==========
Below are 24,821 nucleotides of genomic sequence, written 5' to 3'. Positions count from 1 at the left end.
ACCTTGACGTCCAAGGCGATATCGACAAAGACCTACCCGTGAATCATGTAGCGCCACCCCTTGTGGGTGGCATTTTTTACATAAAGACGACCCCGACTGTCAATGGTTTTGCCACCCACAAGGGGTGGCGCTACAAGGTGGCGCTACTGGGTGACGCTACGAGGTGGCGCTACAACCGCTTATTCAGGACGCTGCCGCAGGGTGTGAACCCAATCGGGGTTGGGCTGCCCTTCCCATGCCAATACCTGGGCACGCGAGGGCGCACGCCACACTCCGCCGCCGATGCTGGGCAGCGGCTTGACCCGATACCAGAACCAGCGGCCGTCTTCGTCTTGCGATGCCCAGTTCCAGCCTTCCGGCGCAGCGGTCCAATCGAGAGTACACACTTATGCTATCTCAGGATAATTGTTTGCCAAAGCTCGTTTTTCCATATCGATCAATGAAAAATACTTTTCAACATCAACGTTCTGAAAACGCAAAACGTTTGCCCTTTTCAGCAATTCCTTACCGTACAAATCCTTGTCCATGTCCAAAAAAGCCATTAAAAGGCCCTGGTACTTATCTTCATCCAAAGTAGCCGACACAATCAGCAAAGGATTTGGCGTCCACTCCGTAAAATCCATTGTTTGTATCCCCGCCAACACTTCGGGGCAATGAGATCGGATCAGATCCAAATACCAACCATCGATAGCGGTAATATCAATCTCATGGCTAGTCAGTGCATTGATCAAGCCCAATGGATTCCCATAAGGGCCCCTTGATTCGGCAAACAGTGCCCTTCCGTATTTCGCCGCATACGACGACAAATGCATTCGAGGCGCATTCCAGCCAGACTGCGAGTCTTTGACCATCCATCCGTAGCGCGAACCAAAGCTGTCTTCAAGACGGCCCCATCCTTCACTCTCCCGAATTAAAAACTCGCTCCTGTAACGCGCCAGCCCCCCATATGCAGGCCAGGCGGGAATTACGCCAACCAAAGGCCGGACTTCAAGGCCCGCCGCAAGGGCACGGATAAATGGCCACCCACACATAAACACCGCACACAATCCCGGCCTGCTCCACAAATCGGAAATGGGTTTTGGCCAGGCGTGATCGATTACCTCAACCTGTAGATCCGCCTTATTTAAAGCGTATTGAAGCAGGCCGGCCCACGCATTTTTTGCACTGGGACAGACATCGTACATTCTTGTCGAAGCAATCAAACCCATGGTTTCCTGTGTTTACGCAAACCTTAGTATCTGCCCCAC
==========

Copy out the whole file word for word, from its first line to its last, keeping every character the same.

Below are 24,821 nucleotides of genomic sequence, written 5' to 3'. Positions count from 1 at the left end.
ACCTTGACGTCCAAGGCGATATCGACAAAGACCTACCCGTGAATCATGTAGCGCCACCCCTTGTGGGTGGCATTTTTTACATAAAGACGACCCCGACTGTCAATGGTTTTGCCACCCACAAGGGGTGGCGCTACAAGGTGGCGCTACTGGGTGACGCTACGAGGTGGCGCTACAACCGCTTATTCAGGACGCTGCCGCAGGGTGTGAACCCAATCGGGGTTGGGCTGCCCTTCCCATGCCAATACCTGGGCACGCGAGGGCGCACGCCACACTCCGCCGCCGATGCTGGGCAGCGGCTTGACCCGATACCAGAACCAGCGGCCGTCTTCGTCTTGCGATGCCCAGTTCCAGCCTTCCGGCGCAGCGGTCCAATCGAGAGTACACACTTATGCTATCTCAGGATAATTGTTTGCCAAAGCTCGTTTTTCCATATCGATCAATGAAAAATACTTTTCAACATCAACGTTCTGAAAACGCAAAACGTTTGCCCTTTTCAGCAATTCCTTACCGTACAAATCCTTGTCCATGTCCAAAAAAGCCATTAAAAGGCCCTGGTACTTATCTTCATCCAAAGTAGCCGACACAATCAGCAAAGGATTTGGCGTCCACTCCGTAAAATCCATTGTTTGTATCCCCGCCAACACTTCGGGGCAATGAGATCGGATCAGATCCAAATACCAACCATCGATAGCGGTAATATCAATCTCATGGCTAGTCAGTGCATTGATCAAGCCCAATGGATTCCCATAAGGGCCCCTTGATTCGGCAAACAGTGCCCTTCCGTATTTCGCCGCATACGACGACAAATGCATTCGAGGCGCATTCCAGCCAGACTGCGAGTCTTTGACCATCCATCCGTAGCGCGAACCAAAGCTGTCTTCAAGACGGCCCCATCCTTCACTCTCCCGAATTAAAAACTCGCTCCTGTAACGCGCCAGCCCCCCATATGCAGGCCAGGCGGGAATTACGCCAACCAAAGGCCGGACTTCAAGGCCCGCCGCAAGGGCACGGATAAATGGCCACCCACACATAAACACCGCACACAATCCCGGCCTGCTCCACAAATCGGAAATGGGTTTTGGCCAGGCGTGATCGATTACCTCAACCTGTAGATCCGCCTTATTTAAAGCGTATTGAAGCAGGCCGGCCCACGCATTTTTTGCACTGGGACAGACATCGTACATTCTTGTCGAAGCAATCAAACCCATGGTTTCCTGTGTTTACGCAAACCTTAGTATCTGCCCCAC